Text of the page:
More than one in five children in New Brunswick live in households struggling to put food on the table, according to a new report by a University of Toronto research team.
Valerie Tarasuk, the team's principal investigator and a nutritional sciences professor at the university's faculty of medicine, said such food insecurity could lead to health problems and is a damning statement on social assistance.
"What we hope is that policymakers start to take a look at their policies through this lens, because there's enough known about this problem now," she said.
"We are capable of making this problem better or worse, depending on how we design our programs."
The national report, released on Tuesday, found 21 per cent of New Brunswick children under the age of 18 were in "food insecure" households in 2014.
The overall provincial rate was 15.2 per cent.
"That means 15 per cent of households in New Brunswick at some point in 2014 struggled to put food on the table because of a lack of food, or money for food," said Tarasuk.
"So it's a fairly significant problem and that's a fairly high percentage."
The findings are based on information gathered by Statistics Canada through the Canadian Community Health Survey, which asks Canadians a series of questions about their ability to afford food. In 2013-14, the food security survey was optional, and Yukon, British Columbia, Manitoba, Newfoundland and Labrador opted out.
The report suggests food insecurity has reached epidemic levels in Nunavut where almost half of households are struggling.
Situation not improving
New Brunswick's household rate decreased slightly from 2013, when it was 16 per cent, the report found.
But Tarasuk says the Maritimes always stand out for their high rates of food insecurity and the numbers haven't changed much over the years.
"What's concerning for us about the Maritimes, and New Brunswick in particular, is the persistence of food insecurity at such high levels down there," she said.
In addition to provincial rates, the report examined household food insecurity in census metropolitan areas (CMAs), urban centres with populations of 100,000 or more.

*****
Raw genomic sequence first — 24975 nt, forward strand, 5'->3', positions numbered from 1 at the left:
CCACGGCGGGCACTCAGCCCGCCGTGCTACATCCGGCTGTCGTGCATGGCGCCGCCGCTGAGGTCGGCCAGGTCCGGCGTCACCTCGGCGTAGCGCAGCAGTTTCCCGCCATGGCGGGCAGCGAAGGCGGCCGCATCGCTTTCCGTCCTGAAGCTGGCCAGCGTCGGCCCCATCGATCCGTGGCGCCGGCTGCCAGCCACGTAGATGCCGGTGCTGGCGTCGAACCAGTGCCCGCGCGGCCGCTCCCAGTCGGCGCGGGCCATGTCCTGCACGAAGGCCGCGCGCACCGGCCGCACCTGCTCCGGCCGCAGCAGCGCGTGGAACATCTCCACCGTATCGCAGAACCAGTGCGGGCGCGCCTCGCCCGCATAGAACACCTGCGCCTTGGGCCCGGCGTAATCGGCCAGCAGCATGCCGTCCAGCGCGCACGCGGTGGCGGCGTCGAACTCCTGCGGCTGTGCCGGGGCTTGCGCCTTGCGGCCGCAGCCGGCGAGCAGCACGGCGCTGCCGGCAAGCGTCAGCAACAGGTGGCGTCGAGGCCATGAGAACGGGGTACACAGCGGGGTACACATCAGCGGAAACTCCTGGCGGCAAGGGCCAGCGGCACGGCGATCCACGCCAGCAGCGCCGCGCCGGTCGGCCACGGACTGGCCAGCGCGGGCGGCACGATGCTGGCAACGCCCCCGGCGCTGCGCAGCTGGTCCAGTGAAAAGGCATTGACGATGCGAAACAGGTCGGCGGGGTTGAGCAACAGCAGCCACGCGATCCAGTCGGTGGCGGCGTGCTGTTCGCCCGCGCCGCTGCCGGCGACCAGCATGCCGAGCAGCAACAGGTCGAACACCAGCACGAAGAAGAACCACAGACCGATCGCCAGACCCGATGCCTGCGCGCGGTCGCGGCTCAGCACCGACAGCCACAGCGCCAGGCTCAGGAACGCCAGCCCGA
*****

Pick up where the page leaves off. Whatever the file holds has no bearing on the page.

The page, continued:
"Almost three quarters of the people on social assistance in the province have reported some difficulty in getting the food that they need." - Valerie Tarasuk, nutritional sciences professor
The highest rates were found in Moncton and Saint John and in Peterborough, Ont., all topping 16 per cent.
Tarasuk says the big concern is the relationship between food insecurity and health.
Struggling to make ends meet can predispose people to the development of chronic conditions such as depression, diabetes and hypertension and make it harder to manage existing health issues.
Depending on the severity, Tarasuk says children living with food insecurity are more likely to develop asthma and depression, and there's evidence to suggest food insecurity also leads to poor growth and development.
'Damning statement on social assistance'
Tarasuk says it's no surprise the lower the income, the more likely a household will struggle to get food.
But she says when they dig more deeply, they notice "very, very high rates" for people receiving social assistance.
In New Brunswick, 73 per cent of households that reported their primary source of income was social assistance were food insecure.
"So almost three quarters of the people on social assistance in the province have reported some difficulty in getting the food that they need. So that's a fairly damning statement on social assistance in New Brunswick," said Tarasuk.
She says this is a problem that can be fixed by public policy decisions.